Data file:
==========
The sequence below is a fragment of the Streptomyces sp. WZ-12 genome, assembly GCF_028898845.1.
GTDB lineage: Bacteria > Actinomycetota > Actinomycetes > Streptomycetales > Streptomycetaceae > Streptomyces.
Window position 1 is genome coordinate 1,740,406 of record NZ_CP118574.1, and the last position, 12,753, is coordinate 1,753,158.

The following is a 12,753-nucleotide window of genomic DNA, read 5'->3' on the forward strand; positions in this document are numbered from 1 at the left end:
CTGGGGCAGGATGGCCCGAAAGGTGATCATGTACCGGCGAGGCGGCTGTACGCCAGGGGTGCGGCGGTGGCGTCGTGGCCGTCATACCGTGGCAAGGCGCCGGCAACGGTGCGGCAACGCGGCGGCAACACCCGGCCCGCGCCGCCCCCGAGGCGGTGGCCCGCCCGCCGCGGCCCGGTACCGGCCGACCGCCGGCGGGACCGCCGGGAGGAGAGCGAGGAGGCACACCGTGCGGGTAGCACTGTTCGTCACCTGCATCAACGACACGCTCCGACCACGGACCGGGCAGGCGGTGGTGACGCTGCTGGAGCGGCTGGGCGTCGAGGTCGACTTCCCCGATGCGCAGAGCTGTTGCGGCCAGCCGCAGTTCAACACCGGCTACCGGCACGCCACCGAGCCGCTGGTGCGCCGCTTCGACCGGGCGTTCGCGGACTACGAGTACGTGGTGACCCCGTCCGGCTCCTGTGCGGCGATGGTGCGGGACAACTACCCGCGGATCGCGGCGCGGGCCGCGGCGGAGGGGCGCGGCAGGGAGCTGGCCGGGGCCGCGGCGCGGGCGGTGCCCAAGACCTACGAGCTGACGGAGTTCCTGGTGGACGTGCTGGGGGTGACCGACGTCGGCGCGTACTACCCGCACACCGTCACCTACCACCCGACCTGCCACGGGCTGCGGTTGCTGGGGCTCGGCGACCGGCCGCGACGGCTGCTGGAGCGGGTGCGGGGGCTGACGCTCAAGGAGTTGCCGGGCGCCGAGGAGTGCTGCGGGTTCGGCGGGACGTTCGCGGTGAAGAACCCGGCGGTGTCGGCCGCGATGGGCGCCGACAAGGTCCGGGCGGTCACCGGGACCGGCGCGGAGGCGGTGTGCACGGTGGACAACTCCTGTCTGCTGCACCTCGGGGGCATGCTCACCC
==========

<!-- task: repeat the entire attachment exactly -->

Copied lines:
The sequence below is a fragment of the Streptomyces sp. WZ-12 genome, assembly GCF_028898845.1.
GTDB lineage: Bacteria > Actinomycetota > Actinomycetes > Streptomycetales > Streptomycetaceae > Streptomyces.
Window position 1 is genome coordinate 1,740,406 of record NZ_CP118574.1, and the last position, 12,753, is coordinate 1,753,158.

The following is a 12,753-nucleotide window of genomic DNA, read 5'->3' on the forward strand; positions in this document are numbered from 1 at the left end:
CTGGGGCAGGATGGCCCGAAAGGTGATCATGTACCGGCGAGGCGGCTGTACGCCAGGGGTGCGGCGGTGGCGTCGTGGCCGTCATACCGTGGCAAGGCGCCGGCAACGGTGCGGCAACGCGGCGGCAACACCCGGCCCGCGCCGCCCCCGAGGCGGTGGCCCGCCCGCCGCGGCCCGGTACCGGCCGACCGCCGGCGGGACCGCCGGGAGGAGAGCGAGGAGGCACACCGTGCGGGTAGCACTGTTCGTCACCTGCATCAACGACACGCTCCGACCACGGACCGGGCAGGCGGTGGTGACGCTGCTGGAGCGGCTGGGCGTCGAGGTCGACTTCCCCGATGCGCAGAGCTGTTGCGGCCAGCCGCAGTTCAACACCGGCTACCGGCACGCCACCGAGCCGCTGGTGCGCCGCTTCGACCGGGCGTTCGCGGACTACGAGTACGTGGTGACCCCGTCCGGCTCCTGTGCGGCGATGGTGCGGGACAACTACCCGCGGATCGCGGCGCGGGCCGCGGCGGAGGGGCGCGGCAGGGAGCTGGCCGGGGCCGCGGCGCGGGCGGTGCCCAAGACCTACGAGCTGACGGAGTTCCTGGTGGACGTGCTGGGGGTGACCGACGTCGGCGCGTACTACCCGCACACCGTCACCTACCACCCGACCTGCCACGGGCTGCGGTTGCTGGGGCTCGGCGACCGGCCGCGACGGCTGCTGGAGCGGGTGCGGGGGCTGACGCTCAAGGAGTTGCCGGGCGCCGAGGAGTGCTGCGGGTTCGGCGGGACGTTCGCGGTGAAGAACCCGGCGGTGTCGGCCGCGATGGGCGCCGACAAGGTCCGGGCGGTCACCGGGACCGGCGCGGAGGCGGTGTGCACGGTGGACAACTCCTGTCTGCTGCACCTCGGGGGCATGCTCACCC